October 31, 2018
4 minute read
It’s pretty difficult to miss the hype and speculation around autonomous cars these days. The idea of our roads full of self-driving cars may still seem like science fiction, but as a growing number of automotive giants assure us, this reality may be closer than any of us imagine.
In August, Toyota and Uber became two of the latest industry players to join forces on an autonomous vehicle partnership. Toyota is to invest £387 million to help Uber develop a fleet of driverless cars for its ridesharing business, in a move being seen to help both companies boost their profiles in the autonomous vehicle sector.
According to those in the know, global investment in autonomous cars is to hit $557 billion by 2026, as every automotive and tech company from Audi to Apple, Tesla to Samsung, are working on innovations they hope will shape the market.
So, how much do we know about how autonomous cars will work? Let’s get under the bonnet of the automotive industry’s high-tech future.
To give them their own definition, ‘autonomous’ vehicles – or those with the freedom to act independently – must be able to get to a destination and park without any human intervention, and without hitting anything.
It’s artificial intelligence (AI) that makes this possible; a system capable of sensing and interacting with its environment, reacting to and, most importantly, pre-empting changes to its surroundings. In short, the AI system has to act just like a human driver would or, more to the point, better. A fundamental prerequisite of autonomous cars as a concept is that they must make our roads safer, reducing the risks associated with human error and misconduct.
AI applications ‘learn’ through exposure to data, vast amounts of it. Through this deep learning technique, vehicle technology can build on its experience of the data it has processed and modify the way it reacts accordingly. Car manufacturers and tech companies are busy putting the AI systems inside their prototype autonomous cars through their paces, presenting them with every imaginable obstacle and driving scenario so that they can ‘learn’ how to deal with them. In this instance, the ‘data’ enabling AI awareness is anything that can lead to a collision and obviously, until these systems are as infallible as they can be, no fully autonomous car will make it on to our roads.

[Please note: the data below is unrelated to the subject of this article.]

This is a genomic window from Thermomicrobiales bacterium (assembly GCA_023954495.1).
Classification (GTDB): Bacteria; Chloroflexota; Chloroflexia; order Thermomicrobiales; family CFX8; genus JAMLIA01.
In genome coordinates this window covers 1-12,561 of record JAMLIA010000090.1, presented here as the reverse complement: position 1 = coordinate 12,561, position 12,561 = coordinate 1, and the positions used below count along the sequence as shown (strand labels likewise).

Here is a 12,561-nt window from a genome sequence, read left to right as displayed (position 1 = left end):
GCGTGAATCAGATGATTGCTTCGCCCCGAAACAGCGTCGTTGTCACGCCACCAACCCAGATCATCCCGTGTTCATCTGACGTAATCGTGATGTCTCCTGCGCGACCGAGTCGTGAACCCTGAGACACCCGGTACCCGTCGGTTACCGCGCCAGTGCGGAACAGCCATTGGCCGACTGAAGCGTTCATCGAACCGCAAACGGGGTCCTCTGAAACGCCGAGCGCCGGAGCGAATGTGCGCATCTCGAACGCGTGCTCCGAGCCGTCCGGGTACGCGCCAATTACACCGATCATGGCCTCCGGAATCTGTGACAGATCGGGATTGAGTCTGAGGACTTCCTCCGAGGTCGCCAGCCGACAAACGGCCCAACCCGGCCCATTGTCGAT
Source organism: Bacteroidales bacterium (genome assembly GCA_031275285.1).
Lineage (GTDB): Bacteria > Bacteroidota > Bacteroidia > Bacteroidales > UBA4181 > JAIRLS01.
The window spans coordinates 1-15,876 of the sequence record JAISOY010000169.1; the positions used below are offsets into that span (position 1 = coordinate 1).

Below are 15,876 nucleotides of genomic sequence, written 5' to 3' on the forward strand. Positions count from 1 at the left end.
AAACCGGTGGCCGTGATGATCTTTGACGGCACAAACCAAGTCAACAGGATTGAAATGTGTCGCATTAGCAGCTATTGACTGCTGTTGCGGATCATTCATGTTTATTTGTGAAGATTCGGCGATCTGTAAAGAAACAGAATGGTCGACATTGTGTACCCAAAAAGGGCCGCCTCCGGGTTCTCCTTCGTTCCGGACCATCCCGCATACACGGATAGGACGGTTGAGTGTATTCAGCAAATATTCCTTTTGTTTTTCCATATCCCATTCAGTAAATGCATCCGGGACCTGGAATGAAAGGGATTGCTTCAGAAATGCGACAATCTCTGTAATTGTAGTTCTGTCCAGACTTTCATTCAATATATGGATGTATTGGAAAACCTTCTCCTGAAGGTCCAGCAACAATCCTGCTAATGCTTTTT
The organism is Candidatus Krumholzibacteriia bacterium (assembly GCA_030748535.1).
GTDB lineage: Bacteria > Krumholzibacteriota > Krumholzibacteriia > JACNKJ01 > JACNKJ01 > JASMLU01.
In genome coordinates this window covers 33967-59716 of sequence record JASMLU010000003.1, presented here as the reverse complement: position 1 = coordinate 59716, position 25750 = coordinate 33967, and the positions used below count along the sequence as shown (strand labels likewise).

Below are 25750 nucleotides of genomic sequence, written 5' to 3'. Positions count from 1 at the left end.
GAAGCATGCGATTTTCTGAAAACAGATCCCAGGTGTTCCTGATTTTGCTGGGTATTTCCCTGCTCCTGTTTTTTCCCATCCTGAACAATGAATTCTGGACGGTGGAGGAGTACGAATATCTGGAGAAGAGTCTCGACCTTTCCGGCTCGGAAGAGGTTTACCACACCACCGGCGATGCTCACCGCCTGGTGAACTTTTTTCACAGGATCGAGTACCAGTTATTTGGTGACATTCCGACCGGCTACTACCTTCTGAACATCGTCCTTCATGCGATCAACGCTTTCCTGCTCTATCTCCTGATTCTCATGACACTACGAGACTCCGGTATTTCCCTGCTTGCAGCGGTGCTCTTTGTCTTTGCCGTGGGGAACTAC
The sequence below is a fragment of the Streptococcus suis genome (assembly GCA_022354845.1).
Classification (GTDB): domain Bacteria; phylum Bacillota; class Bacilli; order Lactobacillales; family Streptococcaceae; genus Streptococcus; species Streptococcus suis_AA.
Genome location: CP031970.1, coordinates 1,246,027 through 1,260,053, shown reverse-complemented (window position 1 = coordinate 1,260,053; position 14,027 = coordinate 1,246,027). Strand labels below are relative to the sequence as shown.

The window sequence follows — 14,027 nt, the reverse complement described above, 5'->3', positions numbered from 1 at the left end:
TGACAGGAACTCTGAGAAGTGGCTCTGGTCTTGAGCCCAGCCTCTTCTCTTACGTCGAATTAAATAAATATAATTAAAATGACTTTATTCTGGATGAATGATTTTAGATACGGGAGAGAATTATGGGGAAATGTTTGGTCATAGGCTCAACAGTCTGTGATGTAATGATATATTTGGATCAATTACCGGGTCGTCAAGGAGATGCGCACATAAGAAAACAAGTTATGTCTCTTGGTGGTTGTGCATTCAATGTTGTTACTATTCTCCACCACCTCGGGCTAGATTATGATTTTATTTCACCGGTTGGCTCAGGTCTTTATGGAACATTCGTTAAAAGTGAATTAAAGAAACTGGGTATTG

Having said that, self-driving pioneers Waymo are said to be close to launching the world’s first fully autonomous taxi service in the US. Their fleet of autonomous minivans are already offering free rides to a test group in Phoenix, Arizona, albeit with human ‘back up’ drivers that monitor every journey, and there are plans to extend to the general public soon too. The minivans are said to be logging 25,000 miles a day on public roads, creating invaluable data that enables them to get smarter all the time.
An incredibly complex combination of data-led AI systems have to work together seamlessly to make autonomous driving possible. As we’ve mentioned, autonomous car technology must be able to not only react to events around it, but also predict them before they happen and take evasive action.
This is only one type of data autonomous vehicles rely on though; they also need access to up-to-the-minute mapping data in order to navigate the most efficient route from A to B, and to recognise and interpret road signs and changing light conditions. Most autonomous car companies aim to achieve this through three interconnected sensory systems; video cameras, radar and lidar, the last of which uses light waves to read the physical environment and create a continuously-changing 3D map.
What’s more, if, as many are predicting, one in four cars on the road are self-driving by 2030, they will need to be able to communicate with each other and share real-time data. Vehicles with ‘smart’ capabilities – those connected to the Internet of Things (IoT) – are already emerging on to the market, so it follows that autonomous cars will use this technology to create an intelligent multiple vehicle network.
Taking this idea and running with it, Volvo has launched its vision for a fully electric and autonomous fleet of truck cabs, which would use a cloud-based system and a central data hub to control the cabs en-masse. In the same way, it’s likely that if and when autonomous cars truly take off, they will offer a lift share service rather than a product. Maybe we all won’t own autonomous cars in the near future, but we may be able to order one as easily as we do an Uber right now.
None of what autonomous cars should be able to do, would be possible without data. The more data prototype vehicles are fed, in the form of the unpredictability of the road, the more they learn and the more data they generate that can be used to refine autonomous vehicle technology further still.
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